Friday, 28 June 2013
Now, if you've read this far you are probably wondering who this bloke is (it isn't me, too much hair). This is a fellow called Alan Turing who did a lot of the early development work in computing, including working at Bletchley Park in the war.
He also had this concept of "Turing completeness" which was used to differentiate between "not really computers" like the Code breaking machine Colossus or the work of the German Konrad Zuse. Both of these were nearly-but-not-quite computers, they missed things that meant you couldn't write some programs with it - I think Zuse's early machines didn't have conditional branching.
I nearly abandoned this RetroChallenge because I think the SM-5, while not exactly not Turing complete, is broken.
When I was looking at the COP411 (a NatSemi MCU) I wondered why they had this odd, single, exchange memory location $1F with the accumulator instruction (XAD 3,15). It just looked wierd. Why not allow the swap of any memory location with the accumulator directly ?
Now I know. The SM-5's big problem is that it can't do an indirect write very well.
You have two registers to work with, more or less, known as A and B, A is the accumulator and B is the memory pointer. Most modern CPUs have an instruction like
which for a 6502 stores the accumulator at location 0x4032. Most old fashioned 4 bitters don't have this. You load the "Memory Pointer" - B in Sharp/Nat Semi, XY in Texas with the address then write the accumulator, e.g.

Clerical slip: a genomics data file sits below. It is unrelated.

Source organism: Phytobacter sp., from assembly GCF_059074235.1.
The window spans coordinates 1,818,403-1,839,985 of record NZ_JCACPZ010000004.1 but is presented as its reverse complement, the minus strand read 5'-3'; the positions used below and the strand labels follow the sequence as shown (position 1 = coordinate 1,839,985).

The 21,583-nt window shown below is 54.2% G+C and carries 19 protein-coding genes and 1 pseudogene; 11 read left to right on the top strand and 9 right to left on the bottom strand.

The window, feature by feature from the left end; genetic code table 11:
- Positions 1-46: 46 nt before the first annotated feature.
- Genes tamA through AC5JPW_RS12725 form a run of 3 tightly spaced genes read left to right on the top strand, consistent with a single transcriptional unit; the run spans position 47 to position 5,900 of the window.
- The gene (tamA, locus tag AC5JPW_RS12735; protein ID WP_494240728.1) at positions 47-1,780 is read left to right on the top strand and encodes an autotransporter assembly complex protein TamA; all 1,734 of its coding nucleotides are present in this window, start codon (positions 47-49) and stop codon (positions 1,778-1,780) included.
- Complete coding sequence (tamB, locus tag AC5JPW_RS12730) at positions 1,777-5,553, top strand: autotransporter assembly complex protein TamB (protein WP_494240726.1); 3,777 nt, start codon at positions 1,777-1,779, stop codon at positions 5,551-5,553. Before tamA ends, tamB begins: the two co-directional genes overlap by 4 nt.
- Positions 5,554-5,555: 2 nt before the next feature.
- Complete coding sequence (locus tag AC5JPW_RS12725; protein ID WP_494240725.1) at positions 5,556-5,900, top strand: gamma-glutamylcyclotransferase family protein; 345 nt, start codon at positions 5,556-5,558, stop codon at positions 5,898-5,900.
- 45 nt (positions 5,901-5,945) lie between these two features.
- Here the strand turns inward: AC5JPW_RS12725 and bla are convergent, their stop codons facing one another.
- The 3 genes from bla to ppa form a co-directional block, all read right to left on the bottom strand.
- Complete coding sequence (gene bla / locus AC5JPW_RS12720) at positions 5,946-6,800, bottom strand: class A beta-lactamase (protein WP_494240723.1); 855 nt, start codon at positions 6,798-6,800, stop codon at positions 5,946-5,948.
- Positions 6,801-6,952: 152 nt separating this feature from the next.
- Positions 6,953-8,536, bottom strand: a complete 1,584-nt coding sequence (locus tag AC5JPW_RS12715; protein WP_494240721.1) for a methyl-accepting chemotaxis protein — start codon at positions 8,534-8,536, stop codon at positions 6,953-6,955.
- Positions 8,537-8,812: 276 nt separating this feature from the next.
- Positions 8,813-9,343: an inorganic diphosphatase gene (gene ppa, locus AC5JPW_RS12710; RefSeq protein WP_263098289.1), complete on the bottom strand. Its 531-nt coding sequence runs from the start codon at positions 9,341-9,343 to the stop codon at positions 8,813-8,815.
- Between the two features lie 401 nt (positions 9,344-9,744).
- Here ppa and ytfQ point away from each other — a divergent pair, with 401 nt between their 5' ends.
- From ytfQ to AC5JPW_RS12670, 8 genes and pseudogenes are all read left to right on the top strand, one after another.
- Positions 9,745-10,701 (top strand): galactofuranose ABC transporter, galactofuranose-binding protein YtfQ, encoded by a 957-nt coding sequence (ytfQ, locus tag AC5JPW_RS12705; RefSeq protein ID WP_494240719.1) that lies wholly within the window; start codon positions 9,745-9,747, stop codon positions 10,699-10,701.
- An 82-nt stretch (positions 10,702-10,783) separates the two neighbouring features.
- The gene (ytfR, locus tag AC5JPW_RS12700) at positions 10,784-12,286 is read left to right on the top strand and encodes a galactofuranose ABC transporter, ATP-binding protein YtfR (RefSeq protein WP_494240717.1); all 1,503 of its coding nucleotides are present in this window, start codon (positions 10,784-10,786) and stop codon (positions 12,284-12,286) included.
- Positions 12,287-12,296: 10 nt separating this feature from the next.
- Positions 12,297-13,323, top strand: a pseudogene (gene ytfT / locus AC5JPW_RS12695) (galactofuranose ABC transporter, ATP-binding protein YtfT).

loads B with $3F and then saves A at that memory location (actually it swaps A and the memory location).
The big problem with the SM-5 is that it doesn't have a mechanism - that I can work out, that allows you to do an indirect save (in any kind of sensible fashion.
For example, you might want to save the value in A in the memory location whose address is in $40, rather than $40 itself. So suppose memory location $40 contains $17, your 'save' would go to location $17.
I don't think you can do this on an SM-5. You have the value in A, but to load B, you have to put the address ($40) in B, load memory location into A (then A will be $17), then copy it into B .... but in doing this you have overwritten A.
If you save A so you can load B this is fine, except that to get A back you have to put the address of where you stored it in B.
That's why (I think) the COP411 has XAD 3,15. It allows you to load A without putting an address in B first. I reckon this is a last minute "oh XXXX" design decision :)
- there are ways round it but they are all bonkers - e.g. having 16 identical copies of
lbi <some value>
except for the save address (the 4) and doing an indexed jump to the right one, and things like that. But you have to code for the processor you have.
Exclusive OR for example. Neither this nor the TMS1x00 has it (or AND or OR for that matter), and I needed it for the TMS1000 project (Simon). I ended up writing a sort of 'check and rotate in a loop' bit of code to just exclusive or two values, and it took nearly a whole page of the ROM space.
That's why the Sharp SM-5 series is broken (the other things like using T for every instruction going, I can live with .....)
TBH, I did seriously consider abandoning it for another project. But it's not called RetroChallenge for nothing.